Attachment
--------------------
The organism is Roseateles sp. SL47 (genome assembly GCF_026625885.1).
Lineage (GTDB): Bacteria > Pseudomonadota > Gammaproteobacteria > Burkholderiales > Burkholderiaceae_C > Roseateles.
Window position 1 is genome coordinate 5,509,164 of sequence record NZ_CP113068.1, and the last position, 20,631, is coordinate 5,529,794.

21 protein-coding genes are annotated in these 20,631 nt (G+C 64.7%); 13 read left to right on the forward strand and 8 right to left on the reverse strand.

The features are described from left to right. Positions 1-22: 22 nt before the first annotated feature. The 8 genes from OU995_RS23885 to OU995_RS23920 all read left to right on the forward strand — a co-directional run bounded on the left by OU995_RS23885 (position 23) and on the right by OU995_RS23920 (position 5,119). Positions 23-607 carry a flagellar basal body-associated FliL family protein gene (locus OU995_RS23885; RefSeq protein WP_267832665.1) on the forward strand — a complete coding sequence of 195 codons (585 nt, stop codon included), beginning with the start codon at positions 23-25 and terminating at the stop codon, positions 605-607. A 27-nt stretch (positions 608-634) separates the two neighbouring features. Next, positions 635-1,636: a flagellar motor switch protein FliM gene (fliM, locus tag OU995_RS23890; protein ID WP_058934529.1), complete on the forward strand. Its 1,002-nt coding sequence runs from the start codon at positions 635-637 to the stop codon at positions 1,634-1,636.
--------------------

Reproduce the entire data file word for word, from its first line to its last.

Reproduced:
The organism is Roseateles sp. SL47 (genome assembly GCF_026625885.1).
Lineage (GTDB): Bacteria > Pseudomonadota > Gammaproteobacteria > Burkholderiales > Burkholderiaceae_C > Roseateles.
Window position 1 is genome coordinate 5,509,164 of sequence record NZ_CP113068.1, and the last position, 20,631, is coordinate 5,529,794.

21 protein-coding genes are annotated in these 20,631 nt (G+C 64.7%); 13 read left to right on the forward strand and 8 right to left on the reverse strand.

The features are described from left to right. Positions 1-22: 22 nt before the first annotated feature. The 8 genes from OU995_RS23885 to OU995_RS23920 all read left to right on the forward strand — a co-directional run bounded on the left by OU995_RS23885 (position 23) and on the right by OU995_RS23920 (position 5,119). Positions 23-607 carry a flagellar basal body-associated FliL family protein gene (locus OU995_RS23885; RefSeq protein WP_267832665.1) on the forward strand — a complete coding sequence of 195 codons (585 nt, stop codon included), beginning with the start codon at positions 23-25 and terminating at the stop codon, positions 605-607. A 27-nt stretch (positions 608-634) separates the two neighbouring features. Next, positions 635-1,636: a flagellar motor switch protein FliM gene (fliM, locus tag OU995_RS23890; protein ID WP_058934529.1), complete on the forward strand. Its 1,002-nt coding sequence runs from the start codon at positions 635-637 to the stop codon at positions 1,634-1,636.